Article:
A judge has temporarily stopped the Philadelphia school district from forcing teachers to contribute to their healthcare costs.
Common Pleas Court Judge Nina Wright Padilla issued a temporary injunction earlier this week after hearing four hours of testimony. The ruling prevents the School Reform Commission from rolling out changes it voted on that would cancel the Philadelphia Federation of Teachers’ contract and require union members to pay a portion of their health care costs beginning this December.
The PFT requested the injunction to ensure no changes to their benefits went into effect while the courts decide if the SRC has the legal authority to ask union members to pay.
“The judge’s decision, we’re pleased with it,” PFT president Jerry Jordan said moments after Padilla issued the order. “We hope it will end here, but we’re pretty sure it won’t.”
However, according to district spokesman Fernando Gallard, the SRC intends to appeal the ruling in Commonwealth Court. A statement has been released by the district expressing their disappointment in the decision.
“The School District expects to ultimately prevail in the courts and will pursue this matter forcefully, for the cause is urgent and the children of Philadelphia cannot continue waiting,” the statement said.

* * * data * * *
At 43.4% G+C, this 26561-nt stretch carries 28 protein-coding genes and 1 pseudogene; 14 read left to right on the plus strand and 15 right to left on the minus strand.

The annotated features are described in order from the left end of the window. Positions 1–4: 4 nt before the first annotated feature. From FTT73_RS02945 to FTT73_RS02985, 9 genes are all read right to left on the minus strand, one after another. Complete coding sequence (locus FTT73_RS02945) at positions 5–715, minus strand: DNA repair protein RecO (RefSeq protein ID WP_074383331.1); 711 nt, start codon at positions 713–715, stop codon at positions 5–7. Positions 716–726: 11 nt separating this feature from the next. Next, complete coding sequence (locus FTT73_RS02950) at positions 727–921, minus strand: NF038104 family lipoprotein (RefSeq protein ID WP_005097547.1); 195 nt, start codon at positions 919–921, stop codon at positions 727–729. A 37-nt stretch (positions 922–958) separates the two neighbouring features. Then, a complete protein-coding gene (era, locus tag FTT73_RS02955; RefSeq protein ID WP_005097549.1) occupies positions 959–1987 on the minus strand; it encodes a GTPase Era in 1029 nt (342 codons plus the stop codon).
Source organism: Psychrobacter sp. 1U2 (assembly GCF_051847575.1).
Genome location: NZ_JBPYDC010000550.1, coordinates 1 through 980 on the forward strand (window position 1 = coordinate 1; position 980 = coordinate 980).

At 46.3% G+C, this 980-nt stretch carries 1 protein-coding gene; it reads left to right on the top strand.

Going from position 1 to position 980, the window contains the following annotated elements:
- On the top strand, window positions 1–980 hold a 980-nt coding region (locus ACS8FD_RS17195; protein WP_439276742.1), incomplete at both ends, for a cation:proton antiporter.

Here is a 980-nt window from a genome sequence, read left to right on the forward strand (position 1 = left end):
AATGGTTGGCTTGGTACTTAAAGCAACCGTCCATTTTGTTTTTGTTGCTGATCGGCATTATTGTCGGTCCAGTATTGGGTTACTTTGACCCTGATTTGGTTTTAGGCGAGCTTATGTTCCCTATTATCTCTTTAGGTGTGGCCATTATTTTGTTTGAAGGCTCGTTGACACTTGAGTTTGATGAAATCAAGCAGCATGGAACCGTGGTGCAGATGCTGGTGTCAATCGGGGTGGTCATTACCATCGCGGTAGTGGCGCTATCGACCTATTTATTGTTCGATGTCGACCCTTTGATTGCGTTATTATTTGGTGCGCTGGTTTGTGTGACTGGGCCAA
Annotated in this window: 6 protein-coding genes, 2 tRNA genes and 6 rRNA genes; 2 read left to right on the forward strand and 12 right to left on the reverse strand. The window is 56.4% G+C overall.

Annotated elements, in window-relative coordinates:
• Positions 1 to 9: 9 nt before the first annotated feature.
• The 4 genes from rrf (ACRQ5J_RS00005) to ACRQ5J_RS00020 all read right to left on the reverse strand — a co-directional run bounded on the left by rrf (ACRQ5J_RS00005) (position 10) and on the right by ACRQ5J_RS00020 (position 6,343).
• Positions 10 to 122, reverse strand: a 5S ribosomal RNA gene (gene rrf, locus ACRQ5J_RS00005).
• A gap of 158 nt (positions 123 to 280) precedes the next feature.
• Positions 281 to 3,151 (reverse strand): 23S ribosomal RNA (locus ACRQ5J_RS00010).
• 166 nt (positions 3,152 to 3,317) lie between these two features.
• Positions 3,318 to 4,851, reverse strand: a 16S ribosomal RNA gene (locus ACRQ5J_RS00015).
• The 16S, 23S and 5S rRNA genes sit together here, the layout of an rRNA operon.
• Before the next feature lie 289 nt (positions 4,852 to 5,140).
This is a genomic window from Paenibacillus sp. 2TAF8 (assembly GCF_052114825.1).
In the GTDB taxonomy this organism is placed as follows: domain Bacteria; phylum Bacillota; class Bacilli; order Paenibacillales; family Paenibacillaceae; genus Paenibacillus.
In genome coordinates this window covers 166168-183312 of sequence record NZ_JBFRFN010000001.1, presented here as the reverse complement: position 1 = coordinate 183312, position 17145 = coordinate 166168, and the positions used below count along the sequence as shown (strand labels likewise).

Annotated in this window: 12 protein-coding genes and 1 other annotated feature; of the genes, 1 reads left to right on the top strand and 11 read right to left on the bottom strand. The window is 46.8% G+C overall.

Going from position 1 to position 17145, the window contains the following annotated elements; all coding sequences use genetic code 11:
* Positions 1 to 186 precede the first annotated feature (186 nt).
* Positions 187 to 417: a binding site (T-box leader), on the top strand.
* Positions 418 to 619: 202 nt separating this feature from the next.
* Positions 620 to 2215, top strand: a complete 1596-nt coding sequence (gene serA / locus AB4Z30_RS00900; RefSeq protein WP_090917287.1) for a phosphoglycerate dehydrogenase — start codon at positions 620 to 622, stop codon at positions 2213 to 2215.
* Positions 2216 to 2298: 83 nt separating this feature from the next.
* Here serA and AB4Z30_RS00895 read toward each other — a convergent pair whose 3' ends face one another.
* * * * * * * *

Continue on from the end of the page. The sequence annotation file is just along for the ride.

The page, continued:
The new changes would require the 11,500 union members to contribute between 10% and 13% of the cost of their medical plans, beginning on December 15, which relates to between $21 and $200 each month, depending on salary, type of coverage, and several other factors. Currently, members receive these benefits free of charge.
According to the union, the two sides must go to arbitration prior to any changes being made. The parties have been in negotiations for more than 21 months with no end in sight.
SRC officials said they made the changes under the powers of Act 46, state legislation from 2001 which gives the commission the power to oversee the city’s school system.
The district went on to mention that the charges would save the $200 million over the next 4 years. That money would be put into obtaining “crucial resources for the children of Philadelphia.” Just last week, $15 million was released to district principals.
According to Assistant Superintendent Cheryl Logan, the schools will use that money in the hiring of counselors, teachers and other staff, as well as for the purchase of materials and supplies.
District representatives say the injunction could prevent an additional $15 million from reaching schools in the beginning of 2015, as well as $13.8 million in April.
Union leaders across the country are paying close attention to the outcome of the case, fearing that other districts will choose to the same in the future.
The district is currently “evaluating the impact” that the injunction will have on area schools.